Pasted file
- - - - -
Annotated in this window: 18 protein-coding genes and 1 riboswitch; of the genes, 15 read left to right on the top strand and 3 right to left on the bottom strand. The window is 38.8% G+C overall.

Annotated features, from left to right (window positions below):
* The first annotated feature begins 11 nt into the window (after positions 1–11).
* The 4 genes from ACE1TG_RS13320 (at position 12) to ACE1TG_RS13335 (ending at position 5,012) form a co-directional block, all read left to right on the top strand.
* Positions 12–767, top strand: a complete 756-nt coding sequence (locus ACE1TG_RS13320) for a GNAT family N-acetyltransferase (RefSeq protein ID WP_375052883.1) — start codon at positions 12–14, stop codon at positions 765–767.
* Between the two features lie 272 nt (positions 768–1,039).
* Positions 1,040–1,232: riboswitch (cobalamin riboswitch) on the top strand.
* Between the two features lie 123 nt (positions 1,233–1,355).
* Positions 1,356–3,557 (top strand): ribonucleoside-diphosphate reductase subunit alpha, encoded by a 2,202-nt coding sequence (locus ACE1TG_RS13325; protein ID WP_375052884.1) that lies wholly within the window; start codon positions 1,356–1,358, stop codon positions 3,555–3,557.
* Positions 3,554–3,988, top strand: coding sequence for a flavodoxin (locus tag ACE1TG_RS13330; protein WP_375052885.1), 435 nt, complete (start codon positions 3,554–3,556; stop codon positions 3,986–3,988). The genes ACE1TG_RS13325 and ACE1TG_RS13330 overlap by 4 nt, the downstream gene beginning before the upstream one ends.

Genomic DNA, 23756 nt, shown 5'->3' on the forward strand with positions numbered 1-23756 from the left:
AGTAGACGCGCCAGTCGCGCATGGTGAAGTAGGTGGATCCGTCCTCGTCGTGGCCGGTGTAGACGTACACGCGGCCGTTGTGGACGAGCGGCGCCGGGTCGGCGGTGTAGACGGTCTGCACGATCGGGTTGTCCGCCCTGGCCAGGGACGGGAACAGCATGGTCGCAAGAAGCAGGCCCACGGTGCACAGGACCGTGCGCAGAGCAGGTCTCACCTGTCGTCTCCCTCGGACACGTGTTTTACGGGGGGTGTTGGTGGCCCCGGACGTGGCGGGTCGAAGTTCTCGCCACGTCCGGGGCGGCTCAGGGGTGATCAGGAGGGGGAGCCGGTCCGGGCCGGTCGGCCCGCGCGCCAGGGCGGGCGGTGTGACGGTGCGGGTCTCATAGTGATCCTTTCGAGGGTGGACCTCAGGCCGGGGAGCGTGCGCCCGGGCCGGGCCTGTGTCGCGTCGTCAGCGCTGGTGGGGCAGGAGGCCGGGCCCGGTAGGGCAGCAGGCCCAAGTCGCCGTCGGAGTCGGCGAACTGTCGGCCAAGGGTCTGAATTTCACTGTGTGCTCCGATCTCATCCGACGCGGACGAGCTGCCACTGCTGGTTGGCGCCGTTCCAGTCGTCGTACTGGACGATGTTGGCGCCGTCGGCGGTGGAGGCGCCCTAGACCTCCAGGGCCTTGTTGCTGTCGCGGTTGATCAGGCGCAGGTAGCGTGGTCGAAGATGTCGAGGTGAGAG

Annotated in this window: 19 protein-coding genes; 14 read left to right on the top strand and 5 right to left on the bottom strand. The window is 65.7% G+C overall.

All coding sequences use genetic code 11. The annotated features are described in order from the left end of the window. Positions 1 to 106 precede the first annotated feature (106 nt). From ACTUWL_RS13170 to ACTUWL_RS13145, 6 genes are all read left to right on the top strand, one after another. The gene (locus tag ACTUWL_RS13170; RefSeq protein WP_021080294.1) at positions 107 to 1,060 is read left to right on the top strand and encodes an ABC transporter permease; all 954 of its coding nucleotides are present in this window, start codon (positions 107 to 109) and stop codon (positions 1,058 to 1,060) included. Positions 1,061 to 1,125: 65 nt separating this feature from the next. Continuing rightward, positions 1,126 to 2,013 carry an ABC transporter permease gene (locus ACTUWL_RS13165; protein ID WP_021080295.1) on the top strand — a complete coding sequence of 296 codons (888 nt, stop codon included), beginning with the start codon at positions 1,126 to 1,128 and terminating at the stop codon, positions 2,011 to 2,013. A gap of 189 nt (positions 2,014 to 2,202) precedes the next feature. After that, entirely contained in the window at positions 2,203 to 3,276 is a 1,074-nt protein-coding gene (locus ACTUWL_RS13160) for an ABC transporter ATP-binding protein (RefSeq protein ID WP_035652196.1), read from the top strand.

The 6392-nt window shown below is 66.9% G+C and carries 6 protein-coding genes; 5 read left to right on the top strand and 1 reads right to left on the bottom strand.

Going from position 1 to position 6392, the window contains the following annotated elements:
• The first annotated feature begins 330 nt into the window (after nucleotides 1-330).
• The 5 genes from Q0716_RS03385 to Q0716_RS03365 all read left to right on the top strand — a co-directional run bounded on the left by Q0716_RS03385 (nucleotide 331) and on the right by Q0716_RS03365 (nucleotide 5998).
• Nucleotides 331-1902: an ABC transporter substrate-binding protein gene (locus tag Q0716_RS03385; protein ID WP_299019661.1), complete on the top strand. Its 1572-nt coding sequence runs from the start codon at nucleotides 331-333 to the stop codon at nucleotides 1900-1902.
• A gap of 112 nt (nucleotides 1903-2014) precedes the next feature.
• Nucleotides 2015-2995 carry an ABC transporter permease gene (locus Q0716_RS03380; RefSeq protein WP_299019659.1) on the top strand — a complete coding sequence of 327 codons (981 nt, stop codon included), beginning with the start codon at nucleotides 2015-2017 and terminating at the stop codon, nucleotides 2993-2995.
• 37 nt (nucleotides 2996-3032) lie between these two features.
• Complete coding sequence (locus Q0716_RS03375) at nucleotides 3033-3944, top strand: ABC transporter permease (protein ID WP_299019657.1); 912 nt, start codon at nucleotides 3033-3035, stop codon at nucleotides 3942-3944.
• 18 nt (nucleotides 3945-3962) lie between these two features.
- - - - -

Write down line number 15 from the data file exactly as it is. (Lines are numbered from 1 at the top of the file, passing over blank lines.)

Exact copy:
The 6392-nt window shown below is 66.9% G+C and carries 6 protein-coding genes; 5 read left to right on the top strand and 1 reads right to left on the bottom strand.